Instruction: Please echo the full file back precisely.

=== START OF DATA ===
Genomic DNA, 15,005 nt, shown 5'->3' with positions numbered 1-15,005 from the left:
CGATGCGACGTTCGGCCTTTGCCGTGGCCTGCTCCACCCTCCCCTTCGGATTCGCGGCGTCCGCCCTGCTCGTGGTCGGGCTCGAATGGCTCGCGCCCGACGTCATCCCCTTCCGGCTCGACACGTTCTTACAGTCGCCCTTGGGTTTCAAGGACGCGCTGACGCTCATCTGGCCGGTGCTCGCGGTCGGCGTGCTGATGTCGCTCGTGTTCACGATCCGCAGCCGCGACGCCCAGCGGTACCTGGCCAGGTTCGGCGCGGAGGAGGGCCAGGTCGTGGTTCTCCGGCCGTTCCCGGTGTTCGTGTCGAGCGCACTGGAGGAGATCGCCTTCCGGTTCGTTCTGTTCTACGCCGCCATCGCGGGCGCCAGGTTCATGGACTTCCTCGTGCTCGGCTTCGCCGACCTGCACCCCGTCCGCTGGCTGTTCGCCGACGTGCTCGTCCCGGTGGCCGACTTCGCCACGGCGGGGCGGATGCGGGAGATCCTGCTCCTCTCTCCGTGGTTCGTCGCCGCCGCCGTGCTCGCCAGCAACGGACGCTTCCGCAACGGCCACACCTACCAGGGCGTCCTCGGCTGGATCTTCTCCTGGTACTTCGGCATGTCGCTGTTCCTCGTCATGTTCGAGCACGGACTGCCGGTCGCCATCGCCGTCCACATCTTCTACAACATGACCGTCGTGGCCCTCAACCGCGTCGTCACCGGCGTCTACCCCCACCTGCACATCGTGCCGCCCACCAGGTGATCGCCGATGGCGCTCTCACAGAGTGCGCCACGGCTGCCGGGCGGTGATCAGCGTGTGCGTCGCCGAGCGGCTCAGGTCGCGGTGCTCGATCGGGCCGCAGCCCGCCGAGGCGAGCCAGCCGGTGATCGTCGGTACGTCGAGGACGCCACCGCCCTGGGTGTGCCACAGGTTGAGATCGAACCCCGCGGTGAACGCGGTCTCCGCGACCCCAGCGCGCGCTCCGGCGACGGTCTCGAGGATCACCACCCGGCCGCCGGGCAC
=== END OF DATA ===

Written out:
Genomic DNA, 15,005 nt, shown 5'->3' with positions numbered 1-15,005 from the left:
CGATGCGACGTTCGGCCTTTGCCGTGGCCTGCTCCACCCTCCCCTTCGGATTCGCGGCGTCCGCCCTGCTCGTGGTCGGGCTCGAATGGCTCGCGCCCGACGTCATCCCCTTCCGGCTCGACACGTTCTTACAGTCGCCCTTGGGTTTCAAGGACGCGCTGACGCTCATCTGGCCGGTGCTCGCGGTCGGCGTGCTGATGTCGCTCGTGTTCACGATCCGCAGCCGCGACGCCCAGCGGTACCTGGCCAGGTTCGGCGCGGAGGAGGGCCAGGTCGTGGTTCTCCGGCCGTTCCCGGTGTTCGTGTCGAGCGCACTGGAGGAGATCGCCTTCCGGTTCGTTCTGTTCTACGCCGCCATCGCGGGCGCCAGGTTCATGGACTTCCTCGTGCTCGGCTTCGCCGACCTGCACCCCGTCCGCTGGCTGTTCGCCGACGTGCTCGTCCCGGTGGCCGACTTCGCCACGGCGGGGCGGATGCGGGAGATCCTGCTCCTCTCTCCGTGGTTCGTCGCCGCCGCCGTGCTCGCCAGCAACGGACGCTTCCGCAACGGCCACACCTACCAGGGCGTCCTCGGCTGGATCTTCTCCTGGTACTTCGGCATGTCGCTGTTCCTCGTCATGTTCGAGCACGGACTGCCGGTCGCCATCGCCGTCCACATCTTCTACAACATGACCGTCGTGGCCCTCAACCGCGTCGTCACCGGCGTCTACCCCCACCTGCACATCGTGCCGCCCACCAGGTGATCGCCGATGGCGCTCTCACAGAGTGCGCCACGGCTGCCGGGCGGTGATCAGCGTGTGCGTCGCCGAGCGGCTCAGGTCGCGGTGCTCGATCGGGCCGCAGCCCGCCGAGGCGAGCCAGCCGGTGATCGTCGGTACGTCGAGGACGCCACCGCCCTGGGTGTGCCACAGGTTGAGATCGAACCCCGCGGTGAACGCGGTCTCCGCGACCCCAGCGCGCGCTCCGGCGACGGTCTCGAGGATCACCACCCGGCCGCCGGGCAC